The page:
Thursday, July 03, 2008

The difference a left-wing government makes

Today, the Ministry of Social Development released its report on Household incomes in New Zealand: trends in indicators of inequality and hardship 1982 to 2007. It's a big, crunchy document with lots of information to wonk on (like its predecessor from the Department of Statistics, New Zealand Now: Incomes), but the highlights are a significant drop in child poverty thanks to Working For Families, and a slight reduction in inequality. The most interesting bit however relates to changes in inequality over time. The graph below (Figure D.3 from the report) shows the change in real equivalised household income (basically, household income corrected for family size) at the top of each income decile between 1988 and 2001 - basically, who benefited from the Revolution:

No surprises there then. As I've pointed out before, the rich got richer, and the poor got screwed. Around 50% of New Zealanders were actually made worse off in real terms, for the direct benefit of the rich.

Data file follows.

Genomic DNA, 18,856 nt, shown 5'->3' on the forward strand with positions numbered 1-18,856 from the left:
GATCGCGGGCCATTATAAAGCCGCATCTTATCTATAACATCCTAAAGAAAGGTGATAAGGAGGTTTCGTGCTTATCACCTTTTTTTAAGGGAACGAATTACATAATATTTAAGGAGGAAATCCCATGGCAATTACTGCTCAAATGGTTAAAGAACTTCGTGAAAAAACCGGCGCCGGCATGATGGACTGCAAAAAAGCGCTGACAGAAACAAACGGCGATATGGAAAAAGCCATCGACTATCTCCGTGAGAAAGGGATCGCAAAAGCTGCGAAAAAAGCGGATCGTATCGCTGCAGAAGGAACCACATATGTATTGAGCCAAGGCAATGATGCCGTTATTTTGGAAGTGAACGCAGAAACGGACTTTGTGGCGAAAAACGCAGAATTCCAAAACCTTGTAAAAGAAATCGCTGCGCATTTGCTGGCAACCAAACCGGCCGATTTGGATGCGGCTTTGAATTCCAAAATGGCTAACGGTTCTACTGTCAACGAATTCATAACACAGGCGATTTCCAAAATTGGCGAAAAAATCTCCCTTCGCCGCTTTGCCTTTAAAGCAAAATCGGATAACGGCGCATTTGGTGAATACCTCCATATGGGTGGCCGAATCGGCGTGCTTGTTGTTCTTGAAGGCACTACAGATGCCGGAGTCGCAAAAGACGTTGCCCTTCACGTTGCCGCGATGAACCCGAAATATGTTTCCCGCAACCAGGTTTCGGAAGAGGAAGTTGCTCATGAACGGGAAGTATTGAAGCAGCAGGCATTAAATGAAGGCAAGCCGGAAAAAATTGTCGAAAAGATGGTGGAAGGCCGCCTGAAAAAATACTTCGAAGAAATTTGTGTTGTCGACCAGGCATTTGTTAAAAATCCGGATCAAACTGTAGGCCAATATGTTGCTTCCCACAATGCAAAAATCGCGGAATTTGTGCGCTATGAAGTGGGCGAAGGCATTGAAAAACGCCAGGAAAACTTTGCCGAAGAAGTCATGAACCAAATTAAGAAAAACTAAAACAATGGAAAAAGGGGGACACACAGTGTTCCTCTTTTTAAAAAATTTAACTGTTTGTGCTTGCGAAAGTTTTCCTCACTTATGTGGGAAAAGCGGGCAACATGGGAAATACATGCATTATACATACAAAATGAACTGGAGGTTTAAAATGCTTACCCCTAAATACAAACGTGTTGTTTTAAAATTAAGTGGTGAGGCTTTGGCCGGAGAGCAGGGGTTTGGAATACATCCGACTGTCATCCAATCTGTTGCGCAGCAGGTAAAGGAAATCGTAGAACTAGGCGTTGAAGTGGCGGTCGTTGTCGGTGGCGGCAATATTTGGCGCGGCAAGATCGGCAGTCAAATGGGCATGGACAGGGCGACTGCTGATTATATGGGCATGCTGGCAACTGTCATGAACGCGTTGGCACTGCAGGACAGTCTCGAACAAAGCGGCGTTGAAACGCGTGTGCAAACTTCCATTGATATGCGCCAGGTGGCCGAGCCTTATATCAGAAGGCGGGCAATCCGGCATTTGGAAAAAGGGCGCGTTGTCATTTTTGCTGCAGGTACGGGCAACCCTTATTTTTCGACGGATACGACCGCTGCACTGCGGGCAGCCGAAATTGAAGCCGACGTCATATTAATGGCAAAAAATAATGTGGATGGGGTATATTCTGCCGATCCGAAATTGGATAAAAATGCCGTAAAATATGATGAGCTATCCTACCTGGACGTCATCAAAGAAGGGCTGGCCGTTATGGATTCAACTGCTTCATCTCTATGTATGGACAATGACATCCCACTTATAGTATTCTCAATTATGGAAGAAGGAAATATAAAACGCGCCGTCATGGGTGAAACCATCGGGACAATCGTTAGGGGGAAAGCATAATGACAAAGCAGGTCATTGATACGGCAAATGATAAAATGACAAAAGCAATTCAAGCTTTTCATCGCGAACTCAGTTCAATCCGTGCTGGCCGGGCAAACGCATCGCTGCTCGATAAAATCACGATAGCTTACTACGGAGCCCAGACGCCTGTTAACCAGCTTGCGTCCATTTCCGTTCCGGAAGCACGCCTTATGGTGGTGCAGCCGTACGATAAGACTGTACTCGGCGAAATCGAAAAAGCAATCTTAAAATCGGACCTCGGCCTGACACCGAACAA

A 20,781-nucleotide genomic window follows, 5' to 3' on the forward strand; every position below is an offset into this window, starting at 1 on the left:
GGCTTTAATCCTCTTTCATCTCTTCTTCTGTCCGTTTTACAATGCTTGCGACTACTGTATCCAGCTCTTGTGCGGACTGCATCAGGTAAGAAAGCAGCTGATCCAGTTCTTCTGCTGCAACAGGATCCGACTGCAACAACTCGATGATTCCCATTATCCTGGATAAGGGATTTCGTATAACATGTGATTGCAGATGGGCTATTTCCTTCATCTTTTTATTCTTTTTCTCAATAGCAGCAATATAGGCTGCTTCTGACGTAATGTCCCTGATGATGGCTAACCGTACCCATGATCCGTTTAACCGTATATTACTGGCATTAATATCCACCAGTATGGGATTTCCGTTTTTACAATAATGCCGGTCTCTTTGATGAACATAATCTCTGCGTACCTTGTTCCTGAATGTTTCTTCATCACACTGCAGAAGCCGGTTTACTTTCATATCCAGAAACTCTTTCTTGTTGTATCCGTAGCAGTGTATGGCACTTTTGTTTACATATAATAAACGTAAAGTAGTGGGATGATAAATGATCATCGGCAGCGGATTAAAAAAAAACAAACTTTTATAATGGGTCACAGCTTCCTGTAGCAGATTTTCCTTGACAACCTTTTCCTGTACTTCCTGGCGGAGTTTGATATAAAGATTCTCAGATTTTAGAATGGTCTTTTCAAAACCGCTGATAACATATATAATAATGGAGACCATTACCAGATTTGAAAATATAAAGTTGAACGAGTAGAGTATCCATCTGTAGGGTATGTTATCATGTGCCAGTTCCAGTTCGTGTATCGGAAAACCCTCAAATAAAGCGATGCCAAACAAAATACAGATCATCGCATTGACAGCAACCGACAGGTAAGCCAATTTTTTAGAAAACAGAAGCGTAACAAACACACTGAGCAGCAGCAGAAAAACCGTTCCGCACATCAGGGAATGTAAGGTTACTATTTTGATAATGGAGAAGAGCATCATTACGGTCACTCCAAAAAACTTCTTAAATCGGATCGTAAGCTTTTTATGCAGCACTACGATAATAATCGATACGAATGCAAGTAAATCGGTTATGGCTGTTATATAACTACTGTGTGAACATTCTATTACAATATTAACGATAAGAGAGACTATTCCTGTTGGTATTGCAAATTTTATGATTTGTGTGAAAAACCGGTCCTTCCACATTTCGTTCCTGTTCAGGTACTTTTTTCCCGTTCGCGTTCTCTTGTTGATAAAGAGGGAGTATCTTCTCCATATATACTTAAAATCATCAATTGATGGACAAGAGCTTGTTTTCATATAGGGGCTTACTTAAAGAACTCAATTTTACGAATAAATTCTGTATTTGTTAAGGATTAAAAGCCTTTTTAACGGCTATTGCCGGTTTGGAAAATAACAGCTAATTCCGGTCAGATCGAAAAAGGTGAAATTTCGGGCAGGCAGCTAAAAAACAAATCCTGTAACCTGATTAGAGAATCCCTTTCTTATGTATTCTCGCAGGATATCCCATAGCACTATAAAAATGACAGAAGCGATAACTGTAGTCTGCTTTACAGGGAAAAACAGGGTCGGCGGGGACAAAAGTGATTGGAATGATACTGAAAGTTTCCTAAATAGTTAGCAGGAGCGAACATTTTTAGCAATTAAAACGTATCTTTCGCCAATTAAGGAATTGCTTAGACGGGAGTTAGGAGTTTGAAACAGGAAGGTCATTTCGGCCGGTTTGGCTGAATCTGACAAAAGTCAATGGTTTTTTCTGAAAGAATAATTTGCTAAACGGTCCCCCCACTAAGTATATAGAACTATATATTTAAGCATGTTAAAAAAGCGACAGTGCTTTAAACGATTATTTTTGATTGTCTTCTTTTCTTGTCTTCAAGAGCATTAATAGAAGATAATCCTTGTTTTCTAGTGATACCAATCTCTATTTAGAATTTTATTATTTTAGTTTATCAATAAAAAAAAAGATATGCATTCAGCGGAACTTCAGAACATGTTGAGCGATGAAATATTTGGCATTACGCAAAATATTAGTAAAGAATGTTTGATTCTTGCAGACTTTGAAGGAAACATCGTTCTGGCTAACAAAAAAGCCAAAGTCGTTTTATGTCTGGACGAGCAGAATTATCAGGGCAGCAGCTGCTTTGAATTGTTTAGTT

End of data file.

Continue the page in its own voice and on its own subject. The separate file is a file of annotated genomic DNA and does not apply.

The second graph (Figure D.2 from the report) shows changes in the same statistic - real equivalised household income, at the top of each decile - between 2004 and 2007:

The difference is striking. Instead of the poor being further impoverished for the benefit of the rich, we have a much more equal distribution. No-one is worse off, but those in need generally benefit more (though as I've noted before, the very poor and beneficiaries have not benefited enough - a shocking failure of a Labour government).

This is the difference a left-wing government makes: between economic policies which funnel the fruits of growth solely into the pockets of the rich, and policies which spread them far more evenly. The question people should be asking themselves this election is "which society would I rather live in"?